As your baby hits their 6-month-old baby development milestones, there is, indeed, much to celebrate! They are now at the halfway point to their first birthday.
How Your Baby is Growing
By six months, most babies will have doubled their birth weight! Boys will usually weigh around 13 to 23 pounds, and measure 24 to 29 inches. Meanwhile, girls maybe a pound lighter and an inch shorter.
It may seem like the growth rate has slowed down a bit, but that will change very soon as month 6 is often the time that most babies get introduced to solid food.
As babies become increasingly aware of controlling their bodies, six-month olds will be more physically active. As one of the 6-month-old baby development milestones, your baby by now will be better able to support their weight so they can roll over onto their back or stomach, and sit up even without support. Some babies may even start crawling, or rock back and forth while on all fours. A lot of babies also enjoy standing while being supported, and they may bounce up and down. This bouncing motion helps to strengthen the leg muscles in preparation for walking.
Fine motor skills will start improving as well, as babies begin to lose the grasp reflex they had as infants and become more conscious about the world. They will reach for objects that are out of reach and grasp the ones nearby. They may also learn how to pass objects from one hand to the other.
This newfound interest in touching and holding objects also ties in with eyesight development and better recognition of their environment. Their vision reaches 20/60 to 20/40, so babies will look around more, follow the movement, and attempt to copy the actions they see. They also start to recognize familiar faces and learn to distinguish people. They may either respond with fear and crying when faced with strangers.
One of the more exciting 6-month-old baby development milestones that your baby will hit is their increased awareness and want to communicate. Their increased cognition includes being able to locate and recognize sounds and responding to them with vocalizations. Baby babbling usually involves monosyllabic vowel sounds (“ah” and “eh”) as well as consonant sounds (“m” or “b”). They may also have specific sounds to express emotions like happiness.
Feeding & Nutrition
Breast milk and formula are still the main sources for nutrition, so you may continue to follow the same nursing schedule and food intake. You can slowly start to introduce solid foods to your baby, but remember that they are still adjusting and can take only a few spoonfuls at a time.
Before introducing solid foods, first, check the physical indicators. Your baby is ready if they can keep their head steady, sit upright with support, and swallow.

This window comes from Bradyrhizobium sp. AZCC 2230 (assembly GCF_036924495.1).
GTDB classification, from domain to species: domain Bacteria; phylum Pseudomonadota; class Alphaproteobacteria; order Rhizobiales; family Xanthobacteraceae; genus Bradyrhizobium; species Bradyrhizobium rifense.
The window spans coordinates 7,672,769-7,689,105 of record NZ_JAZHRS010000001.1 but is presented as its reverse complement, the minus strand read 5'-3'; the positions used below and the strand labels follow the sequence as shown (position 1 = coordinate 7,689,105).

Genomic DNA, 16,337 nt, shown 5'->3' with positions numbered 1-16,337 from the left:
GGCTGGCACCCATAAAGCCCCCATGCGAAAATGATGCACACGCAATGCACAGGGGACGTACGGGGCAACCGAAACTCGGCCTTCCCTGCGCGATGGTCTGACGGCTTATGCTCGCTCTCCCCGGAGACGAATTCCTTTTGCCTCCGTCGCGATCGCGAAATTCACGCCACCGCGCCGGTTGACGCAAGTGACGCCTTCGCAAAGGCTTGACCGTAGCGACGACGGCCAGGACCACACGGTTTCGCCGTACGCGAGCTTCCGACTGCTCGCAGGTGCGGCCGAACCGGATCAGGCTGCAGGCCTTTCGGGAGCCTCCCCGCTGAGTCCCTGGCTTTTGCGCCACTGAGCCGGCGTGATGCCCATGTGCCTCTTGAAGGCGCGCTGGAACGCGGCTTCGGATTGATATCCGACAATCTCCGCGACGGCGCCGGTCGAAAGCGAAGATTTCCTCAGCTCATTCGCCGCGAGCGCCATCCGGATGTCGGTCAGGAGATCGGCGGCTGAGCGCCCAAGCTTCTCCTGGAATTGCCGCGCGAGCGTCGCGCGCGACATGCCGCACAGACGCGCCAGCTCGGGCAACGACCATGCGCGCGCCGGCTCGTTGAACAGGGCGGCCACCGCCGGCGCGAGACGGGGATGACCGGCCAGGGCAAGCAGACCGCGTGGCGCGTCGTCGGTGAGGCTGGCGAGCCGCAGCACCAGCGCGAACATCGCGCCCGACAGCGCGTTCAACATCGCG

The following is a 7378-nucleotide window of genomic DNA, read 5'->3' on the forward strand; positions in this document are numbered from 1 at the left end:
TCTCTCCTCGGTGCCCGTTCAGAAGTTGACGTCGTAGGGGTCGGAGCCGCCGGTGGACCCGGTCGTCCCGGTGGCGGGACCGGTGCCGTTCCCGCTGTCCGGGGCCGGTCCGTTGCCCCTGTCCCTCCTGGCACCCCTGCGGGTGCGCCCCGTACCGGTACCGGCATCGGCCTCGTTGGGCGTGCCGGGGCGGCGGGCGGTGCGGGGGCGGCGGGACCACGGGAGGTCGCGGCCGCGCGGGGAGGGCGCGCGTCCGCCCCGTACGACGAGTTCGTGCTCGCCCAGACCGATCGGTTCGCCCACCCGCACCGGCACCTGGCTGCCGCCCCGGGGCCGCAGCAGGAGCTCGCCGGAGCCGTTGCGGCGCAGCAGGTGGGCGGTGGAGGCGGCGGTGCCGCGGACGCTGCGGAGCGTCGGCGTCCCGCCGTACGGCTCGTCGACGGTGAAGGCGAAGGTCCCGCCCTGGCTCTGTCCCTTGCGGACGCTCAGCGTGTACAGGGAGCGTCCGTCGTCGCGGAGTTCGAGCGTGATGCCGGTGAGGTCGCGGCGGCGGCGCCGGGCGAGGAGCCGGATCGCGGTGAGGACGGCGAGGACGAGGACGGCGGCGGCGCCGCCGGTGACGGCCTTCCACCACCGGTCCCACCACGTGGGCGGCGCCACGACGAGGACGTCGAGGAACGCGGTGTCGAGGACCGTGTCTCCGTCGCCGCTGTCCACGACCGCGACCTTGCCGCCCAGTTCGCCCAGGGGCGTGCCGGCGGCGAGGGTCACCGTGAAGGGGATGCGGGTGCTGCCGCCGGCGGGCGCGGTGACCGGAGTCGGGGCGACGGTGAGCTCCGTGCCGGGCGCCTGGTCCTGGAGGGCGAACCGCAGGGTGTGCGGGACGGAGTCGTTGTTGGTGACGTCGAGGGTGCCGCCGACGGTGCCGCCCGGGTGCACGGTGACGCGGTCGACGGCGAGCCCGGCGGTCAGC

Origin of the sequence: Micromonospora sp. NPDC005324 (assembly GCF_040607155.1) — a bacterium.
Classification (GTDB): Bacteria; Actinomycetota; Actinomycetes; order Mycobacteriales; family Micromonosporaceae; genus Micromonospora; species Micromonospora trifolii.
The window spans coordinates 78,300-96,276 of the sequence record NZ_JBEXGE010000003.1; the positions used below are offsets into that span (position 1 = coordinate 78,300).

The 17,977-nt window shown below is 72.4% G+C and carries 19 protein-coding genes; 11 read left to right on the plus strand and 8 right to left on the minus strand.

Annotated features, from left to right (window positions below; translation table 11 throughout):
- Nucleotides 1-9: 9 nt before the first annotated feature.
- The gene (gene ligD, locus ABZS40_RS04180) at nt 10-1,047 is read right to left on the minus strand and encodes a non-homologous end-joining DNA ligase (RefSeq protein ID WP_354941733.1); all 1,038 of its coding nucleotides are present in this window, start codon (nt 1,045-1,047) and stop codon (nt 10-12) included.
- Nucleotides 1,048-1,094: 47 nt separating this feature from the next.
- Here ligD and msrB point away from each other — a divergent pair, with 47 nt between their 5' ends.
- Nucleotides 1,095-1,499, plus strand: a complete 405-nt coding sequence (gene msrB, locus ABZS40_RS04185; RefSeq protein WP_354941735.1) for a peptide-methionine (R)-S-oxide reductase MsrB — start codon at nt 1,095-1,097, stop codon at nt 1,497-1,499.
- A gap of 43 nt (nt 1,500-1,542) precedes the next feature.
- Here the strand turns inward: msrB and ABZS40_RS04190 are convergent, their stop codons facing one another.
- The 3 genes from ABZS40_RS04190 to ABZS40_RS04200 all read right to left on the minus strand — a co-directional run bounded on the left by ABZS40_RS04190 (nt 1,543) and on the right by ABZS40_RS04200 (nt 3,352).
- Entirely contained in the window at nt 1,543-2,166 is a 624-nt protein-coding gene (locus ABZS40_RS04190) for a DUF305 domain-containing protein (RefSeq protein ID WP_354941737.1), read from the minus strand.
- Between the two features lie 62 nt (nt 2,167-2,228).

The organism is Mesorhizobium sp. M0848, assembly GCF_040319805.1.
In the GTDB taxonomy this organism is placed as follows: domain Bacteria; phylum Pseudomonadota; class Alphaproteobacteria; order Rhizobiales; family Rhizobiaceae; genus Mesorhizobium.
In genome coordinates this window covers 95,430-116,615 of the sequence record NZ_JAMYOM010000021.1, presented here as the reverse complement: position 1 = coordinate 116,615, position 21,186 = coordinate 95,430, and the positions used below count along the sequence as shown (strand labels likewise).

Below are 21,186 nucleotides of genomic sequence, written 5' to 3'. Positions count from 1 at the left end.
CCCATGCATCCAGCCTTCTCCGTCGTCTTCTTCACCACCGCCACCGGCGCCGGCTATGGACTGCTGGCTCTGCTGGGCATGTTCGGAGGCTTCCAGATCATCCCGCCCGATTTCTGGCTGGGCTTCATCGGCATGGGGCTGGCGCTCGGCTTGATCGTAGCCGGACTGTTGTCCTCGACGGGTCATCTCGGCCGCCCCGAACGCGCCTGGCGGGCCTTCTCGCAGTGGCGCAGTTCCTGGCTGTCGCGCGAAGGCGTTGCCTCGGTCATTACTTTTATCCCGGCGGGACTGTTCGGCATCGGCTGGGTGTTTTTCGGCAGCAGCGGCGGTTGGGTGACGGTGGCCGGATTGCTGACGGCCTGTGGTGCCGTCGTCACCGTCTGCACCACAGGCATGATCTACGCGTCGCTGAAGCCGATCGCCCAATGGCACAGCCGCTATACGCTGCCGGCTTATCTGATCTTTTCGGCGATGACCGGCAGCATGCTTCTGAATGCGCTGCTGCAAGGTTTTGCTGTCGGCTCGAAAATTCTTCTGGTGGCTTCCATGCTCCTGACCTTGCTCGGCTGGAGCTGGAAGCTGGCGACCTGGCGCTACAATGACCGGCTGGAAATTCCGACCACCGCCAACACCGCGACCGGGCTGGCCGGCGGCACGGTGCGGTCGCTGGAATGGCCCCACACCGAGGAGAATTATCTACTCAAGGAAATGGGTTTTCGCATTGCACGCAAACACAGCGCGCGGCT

Babies may initially reject the new food or dribble it out. Continue to give the same food a few more times before moving on to a new one. This helps to familiarize taste buds, as well as easily identify allergens in case of a bad reaction.
The American Academy of Pediatrics encourages introducing commonly allergenic foods like nuts (made into a soft butter) to help prevent the development of food allergies. If your family has a strong history of food allergies, consult your pediatrician to check if your child is at high risk for allergies.
Offer pureed or mashed foods that are easy to swallow. Make sure to remove any seeds and other possible choking hazards. Babies often like sweet food, but avoid giving them anything with added sugar or salt. Giving fruit juice and cow’s milk is also discouraged until the baby reaches their first year.
Baby Care Tips
Baby’s first teeth may start to show up at six months, but you can begin to “brushing their teeth” even before they do come out. The American Academy of Pediatric Dentists encourages cleaning gums as early as possible.
Parents can use a soft, clean cloth or gauze to wipe the gums and teeth clean gently. There are also finger brushes and baby toothbrushes with very soft bristles. Place a little water or a small amount of baby-safe fluoride toothpaste on these toothbrushes.
Most six-month olds sleep through the night and take naps during the day. They may continue to suddenly waken if they are uncomfortable from teething or feel sick. But you can otherwise discourage nightly feedings by nursing right before bedtime. Babies may also sleep better once they start solid foods as it keeps them full for longer.
As babies of this age may roll over while asleep, parents can do away with swaddling. Keep bed accessories like pillows, blankets, and toys to a minimum.
Baby Health & Safety
By six months, the Centers for Disease Control and Prevention recommends that babies complete the following vaccinations:
- Hepatitis B
- Diphtheria, tetanus, and acellular pertussis (DTaP)
- Haemophilus influenza
What to Watch Out for and When to See a Doctor
Some babies may take a bit longer to reach their 6-month-old development milestones, but it is rarely a cause for concern. However, you should talk to your doctor if your baby exhibits certain behaviors:
- Not making eye contact or showing interest in people
- Not responding to sounds or attempting to make sounds
- Not laughing or showing happiness
- Not trying to roll, crawl, or reach for objects
- Not gaining weight
Though reaching these milestones is important, factors like premature birth can sometimes cause delays. Talk to your pediatrician about developmental screening to rule out other concerns. Otherwise, allow your baby to grow at their own pace.
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Hello Health Group does not provide medical advice, diagnosis or treatment.